Recent legislative and industry updates have introduced significant changes, including increased duty and extended vesting dates for trusts, broader electronic signing capabilities for companies, and additional guidance on the classification of discretionary trusts as foreign entities. […]
Tax Events Series – Five Years On
Acis, current as of: 12 April 2017.
Our Tax Events seminar series is now in it’s fifth year, and still steaming ahead. We have seen more than 350 participants joining us so far for a compelling topic: “Structuring Tax-Effective Property Transactions”.
One of this seminar’s presenters, Redchip’s Taxation Associate, Trung Vu, outlines below how vital the facts are in determining whether a property transaction is a mere realisation of a capital asset or a profit-making undertaking.
When we look at capital versus revenue to determine the nature of a property transaction, we consider the following:
- The transaction is regarded as being a capital one when your activities in realising the land are passive in nature; or
- It’s a revenue transaction if it’s acquired for a profit purpose, or the activities are commercial in nature.
Aside from the usual taxation implications of the distinction between capital and revenue transactions, there are other issues to consider – the availability of capital gains exemptions or concessions, deemed cost base rules when capital assets are assessed on revenue account and, finally, GST implications.
The starting point is always to consider the nature of the proposed transactions and determine their taxation characteristics, that is, whether the proposed transactions represent a “mere realisation” and therefore on capital account and prima facie subject to the CGT provisions, or whether the proposed transaction is on revenue account.
There is a long history of cases to which we can refer in providing advice, particularly whether the disposal of the property is a mere realisation.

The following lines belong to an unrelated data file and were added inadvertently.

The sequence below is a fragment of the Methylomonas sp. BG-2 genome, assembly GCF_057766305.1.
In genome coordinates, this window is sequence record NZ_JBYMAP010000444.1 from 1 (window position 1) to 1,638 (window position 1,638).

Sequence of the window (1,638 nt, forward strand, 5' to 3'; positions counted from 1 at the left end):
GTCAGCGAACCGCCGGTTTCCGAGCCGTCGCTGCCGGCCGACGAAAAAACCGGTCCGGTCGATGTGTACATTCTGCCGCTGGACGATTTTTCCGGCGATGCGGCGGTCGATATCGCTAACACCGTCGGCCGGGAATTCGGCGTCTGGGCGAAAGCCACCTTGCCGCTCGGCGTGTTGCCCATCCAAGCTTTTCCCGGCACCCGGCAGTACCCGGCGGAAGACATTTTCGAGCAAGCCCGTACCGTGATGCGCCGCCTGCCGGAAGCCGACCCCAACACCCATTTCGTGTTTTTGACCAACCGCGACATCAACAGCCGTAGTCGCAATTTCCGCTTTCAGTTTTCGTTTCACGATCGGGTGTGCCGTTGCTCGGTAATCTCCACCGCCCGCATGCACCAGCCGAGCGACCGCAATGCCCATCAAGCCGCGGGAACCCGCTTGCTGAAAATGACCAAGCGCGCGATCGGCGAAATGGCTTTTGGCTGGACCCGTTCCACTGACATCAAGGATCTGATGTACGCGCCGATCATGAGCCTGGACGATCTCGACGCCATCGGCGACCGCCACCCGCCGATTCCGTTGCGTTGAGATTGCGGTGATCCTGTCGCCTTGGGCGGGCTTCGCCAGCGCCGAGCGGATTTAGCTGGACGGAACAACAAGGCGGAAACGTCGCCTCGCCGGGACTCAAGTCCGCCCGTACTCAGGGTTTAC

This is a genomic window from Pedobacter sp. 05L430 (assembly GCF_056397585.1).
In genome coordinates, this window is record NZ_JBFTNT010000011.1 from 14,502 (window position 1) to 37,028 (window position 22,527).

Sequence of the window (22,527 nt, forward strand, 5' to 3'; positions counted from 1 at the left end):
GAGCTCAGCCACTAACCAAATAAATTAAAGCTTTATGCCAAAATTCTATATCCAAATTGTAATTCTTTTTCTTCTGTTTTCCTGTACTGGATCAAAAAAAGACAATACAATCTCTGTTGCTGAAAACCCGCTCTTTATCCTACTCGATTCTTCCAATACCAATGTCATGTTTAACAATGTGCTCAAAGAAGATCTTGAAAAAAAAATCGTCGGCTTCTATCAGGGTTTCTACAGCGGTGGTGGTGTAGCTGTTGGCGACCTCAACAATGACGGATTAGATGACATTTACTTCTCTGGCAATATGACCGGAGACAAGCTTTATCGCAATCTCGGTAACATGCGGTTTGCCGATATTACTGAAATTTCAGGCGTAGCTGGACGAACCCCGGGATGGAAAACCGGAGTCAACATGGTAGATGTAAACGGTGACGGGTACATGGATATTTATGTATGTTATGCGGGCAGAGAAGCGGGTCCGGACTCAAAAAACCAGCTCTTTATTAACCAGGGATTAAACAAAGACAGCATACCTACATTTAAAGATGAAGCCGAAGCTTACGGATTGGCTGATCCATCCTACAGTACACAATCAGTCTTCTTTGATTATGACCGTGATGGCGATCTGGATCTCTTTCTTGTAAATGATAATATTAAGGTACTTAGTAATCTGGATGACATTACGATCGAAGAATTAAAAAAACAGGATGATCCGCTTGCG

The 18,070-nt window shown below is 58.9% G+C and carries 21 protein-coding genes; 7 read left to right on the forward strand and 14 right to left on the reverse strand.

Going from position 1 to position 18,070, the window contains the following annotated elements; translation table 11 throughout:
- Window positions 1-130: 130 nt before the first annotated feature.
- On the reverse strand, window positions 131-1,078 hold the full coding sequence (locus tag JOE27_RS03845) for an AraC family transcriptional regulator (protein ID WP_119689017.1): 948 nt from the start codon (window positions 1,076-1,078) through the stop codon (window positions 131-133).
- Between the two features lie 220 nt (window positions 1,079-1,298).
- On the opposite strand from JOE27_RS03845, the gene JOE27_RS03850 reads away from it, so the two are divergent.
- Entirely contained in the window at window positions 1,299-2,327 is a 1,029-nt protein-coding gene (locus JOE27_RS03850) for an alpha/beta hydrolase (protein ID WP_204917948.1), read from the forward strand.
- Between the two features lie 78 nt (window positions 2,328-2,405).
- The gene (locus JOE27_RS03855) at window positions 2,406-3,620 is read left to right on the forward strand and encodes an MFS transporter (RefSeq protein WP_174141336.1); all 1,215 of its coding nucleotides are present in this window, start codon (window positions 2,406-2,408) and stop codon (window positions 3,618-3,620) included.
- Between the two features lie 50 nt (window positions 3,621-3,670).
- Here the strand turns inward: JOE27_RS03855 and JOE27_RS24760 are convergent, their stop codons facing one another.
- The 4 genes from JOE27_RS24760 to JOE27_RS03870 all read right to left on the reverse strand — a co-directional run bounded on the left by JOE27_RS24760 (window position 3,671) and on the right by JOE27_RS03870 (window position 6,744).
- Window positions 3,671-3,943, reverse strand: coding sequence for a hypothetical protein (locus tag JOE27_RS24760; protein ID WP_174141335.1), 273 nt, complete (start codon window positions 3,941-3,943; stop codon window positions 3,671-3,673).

The case that started our thinking about the nature of these transactions occurred in 1904. If it is a mere realisation of a capital asset, it is therefore solely treated within the context of the CGT rules (Part 3-1 ITAA 1997).
One of the issues that often occurs with residential properties that are subsequently subdivided, is application of the CGT exemption for residential property provided by subdivision 118-B. Of particular note is the situation with “adjacent land”. To qualify for exemption under s118-120, the adjacent land must satisfy the following conditions:
- Used primarily for private or domestic purposes in association with the dwelling;
- Must not be disposed of separately from the dwelling, i.e. the same CGT Event must affect the land and the dwelling; and
- The maximum area of the land (including the land under the dwelling) must not exceed 2 hectares.
In circumstances where property is initially acquired for a capital or private purpose, and subsequently applied by the taxpayer for use/conversion in a different manner to facilitate the disposal of the property, the taxation implications identified above have some practical impacts:
- What are the factors that influence the taxation characteristics of the transaction? and
- How do you calculate the assessable profit where the transaction is not a mere realisation?
Where a taxpayer’s activities and involvement with the development of the property go beyond a mere realisation, then section 6-5 ITAA 1997 will apply to assess the “profit”. It is to be noted that a profit-making scheme does not necessarily mean that the taxpayer is carrying on a business. For a business to be conducted, the types of factors outlined in TR 97/11 must be evident (referred to below).
Both from the case law and the ATO’s various rulings, an isolated transaction conducted outside the taxpayer’s usual business activity can still come within the ambit of section 6- 5. The taxation implications of an isolated transaction, and the directional legal precedents in relation to the subject, are fairly standard, although the defining factors are not.
What can be stated with a degree of certainty is that if a taxpayer:
- Intends to undertake a profit-making scheme when the property was originally acquired, irrespective whether the strategy to implement that scheme is known, the resulting profit is assessable as ordinary income (note the loss would similarly be deductible).
- Commences to apply the property for some commercially and profit-motivated purpose, it most likely the resulting profit will be assessable pursuant to section 6-5.
If a property has been applied to a profit-making scheme, the profit will be assessable when the property is sold. The elements of the profit calculation include:
- The proceeds from the sale of the property;
- The cost base of the profit; and
- The development and financing costs
A full copy of the Structuring Tax-Effective Property Transactions paper is available for download, along with a webinar presented by Trung Vu.